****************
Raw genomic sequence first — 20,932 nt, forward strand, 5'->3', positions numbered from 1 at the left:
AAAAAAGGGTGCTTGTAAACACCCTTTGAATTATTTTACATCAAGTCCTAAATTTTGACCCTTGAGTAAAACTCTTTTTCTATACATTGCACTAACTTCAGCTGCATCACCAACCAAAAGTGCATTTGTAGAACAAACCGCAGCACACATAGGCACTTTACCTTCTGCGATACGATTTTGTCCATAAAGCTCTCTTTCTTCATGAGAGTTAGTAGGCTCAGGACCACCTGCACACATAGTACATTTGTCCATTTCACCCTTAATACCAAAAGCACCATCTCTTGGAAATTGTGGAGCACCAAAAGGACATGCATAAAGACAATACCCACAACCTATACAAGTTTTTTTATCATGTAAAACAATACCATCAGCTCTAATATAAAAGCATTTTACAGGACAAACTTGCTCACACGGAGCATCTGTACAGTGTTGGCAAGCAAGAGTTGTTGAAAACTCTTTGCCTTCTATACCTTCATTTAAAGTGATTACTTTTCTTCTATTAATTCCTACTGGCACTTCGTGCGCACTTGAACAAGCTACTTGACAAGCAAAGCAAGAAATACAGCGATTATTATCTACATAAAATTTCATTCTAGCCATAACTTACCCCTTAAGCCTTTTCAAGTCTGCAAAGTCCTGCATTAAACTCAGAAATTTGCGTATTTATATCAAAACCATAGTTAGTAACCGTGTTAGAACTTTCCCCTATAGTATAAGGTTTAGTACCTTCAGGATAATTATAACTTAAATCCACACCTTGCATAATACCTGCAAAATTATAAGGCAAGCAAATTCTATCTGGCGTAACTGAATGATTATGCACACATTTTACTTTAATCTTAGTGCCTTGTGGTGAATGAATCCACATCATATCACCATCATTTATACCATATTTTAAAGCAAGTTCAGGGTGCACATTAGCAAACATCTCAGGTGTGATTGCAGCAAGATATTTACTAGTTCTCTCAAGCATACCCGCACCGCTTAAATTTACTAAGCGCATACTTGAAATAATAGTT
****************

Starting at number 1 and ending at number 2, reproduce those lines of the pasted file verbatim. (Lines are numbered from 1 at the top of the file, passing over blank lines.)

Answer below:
Raw genomic sequence first — 20,932 nt, forward strand, 5'->3', positions numbered from 1 at the left:
AAAAAAGGGTGCTTGTAAACACCCTTTGAATTATTTTACATCAAGTCCTAAATTTTGACCCTTGAGTAAAACTCTTTTTCTATACATTGCACTAACTTCAGCTGCATCACCAACCAAAAGTGCATTTGTAGAACAAACCGCAGCACACATAGGCACTTTACCTTCTGCGATACGATTTTGTCCATAAAGCTCTCTTTCTTCATGAGAGTTAGTAGGCTCAGGACCACCTGCACACATAGTACATTTGTCCATTTCACCCTTAATACCAAAAGCACCATCTCTTGGAAATTGTGGAGCACCAAAAGGACATGCATAAAGACAATACCCACAACCTATACAAGTTTTTTTATCATGTAAAACAATACCATCAGCTCTAATATAAAAGCATTTTACAGGACAAACTTGCTCACACGGAGCATCTGTACAGTGTTGGCAAGCAAGAGTTGTTGAAAACTCTTTGCCTTCTATACCTTCATTTAAAGTGATTACTTTTCTTCTATTAATTCCTACTGGCACTTCGTGCGCACTTGAACAAGCTACTTGACAAGCAAAGCAAGAAATACAGCGATTATTATCTACATAAAATTTCATTCTAGCCATAACTTACCCCTTAAGCCTTTTCAAGTCTGCAAAGTCCTGCATTAAACTCAGAAATTTGCGTATTTATATCAAAACCATAGTTAGTAACCGTGTTAGAACTTTCCCCTATAGTATAAGGTTTAGTACCTTCAGGATAATTATAACTTAAATCCACACCTTGCATAATACCTGCAAAATTATAAGGCAAGCAAATTCTATCTGGCGTAACTGAATGATTATGCACACATTTTACTTTAATCTTAGTGCCTTGTGGTGAATGAATCCACATCATATCACCATCATTTATACCATATTTTAAAGCAAGTTCAGGGTGCACATTAGCAAACATCTCAGGTGTGATTGCAGCAAGATATTTACTAGTTCTCTCAAGCATACCCGCACCGCTTAAATTTACTAAGCGCATACTTGAAATAATAGTT